In 2010, Rick Nemeth had placed three acoustic receivers on the reef to record the presence of any tagged camouflage grouper as they move in and out of the area to spawn. The portion of the project related to the receivers was set to finish this year, so we decided to retrieve all the receivers this week as well.
Overall, the trip was a great success. The entire staff at the resort was wonderful, generous, and helpful to us throughout our trip. We were invited by the chief and the staff to take part in a kava ceremony, where we learned a lot more about the local communities and their resources. Of course, we also accomplished all our research goals for the trip. Hopefully, if we are lucky, next year when we return we’ll get to see the spawning of the Black saddle grouper.
Watching cetaceans play in waters of Fiji’s Vatu-i-Ra Seascape was a lovely experience. The whales and dolphins love to entertain while they guide travelers during bad weather, according to the village elders. Their performances are so varied; they breach, spin, spy-hop (when dolphins pop their heads above the surface and look around), flap their tail or flippers – all part of their communication system, but an amazing display of behaviour for us. They also make different noises underwater, sometimes to attract mates or just talk to each other.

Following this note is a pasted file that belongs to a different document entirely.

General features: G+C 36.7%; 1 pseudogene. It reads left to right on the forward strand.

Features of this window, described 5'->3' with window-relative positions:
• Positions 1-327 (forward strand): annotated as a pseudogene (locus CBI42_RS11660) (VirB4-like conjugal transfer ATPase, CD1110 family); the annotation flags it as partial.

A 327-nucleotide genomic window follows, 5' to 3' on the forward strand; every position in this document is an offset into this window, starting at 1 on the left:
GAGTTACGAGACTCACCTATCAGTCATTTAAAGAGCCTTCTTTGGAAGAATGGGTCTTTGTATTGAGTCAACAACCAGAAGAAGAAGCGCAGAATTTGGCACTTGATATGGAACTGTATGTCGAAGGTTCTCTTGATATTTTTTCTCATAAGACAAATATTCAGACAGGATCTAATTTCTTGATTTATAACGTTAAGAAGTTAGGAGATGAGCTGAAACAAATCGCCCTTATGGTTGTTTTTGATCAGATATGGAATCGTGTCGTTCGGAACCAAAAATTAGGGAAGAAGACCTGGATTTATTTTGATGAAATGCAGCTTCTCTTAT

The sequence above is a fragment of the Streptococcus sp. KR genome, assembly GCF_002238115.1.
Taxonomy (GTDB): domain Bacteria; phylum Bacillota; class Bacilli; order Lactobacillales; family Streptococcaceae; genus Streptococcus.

I was part of the 2012 WCS Fiji Cetacean Hotspot Survey (1st to 11th August), together with Margy and Waisea, community representatives, and Dr Cara Miller from the Whale and Dolphin Conservation Society (WDCS) as the cetacean expert to guide us. We were hosted in the beautiful village of Nasau in Ra Province, northeastern Viti Levu, where we were welcomed with lot of excitement.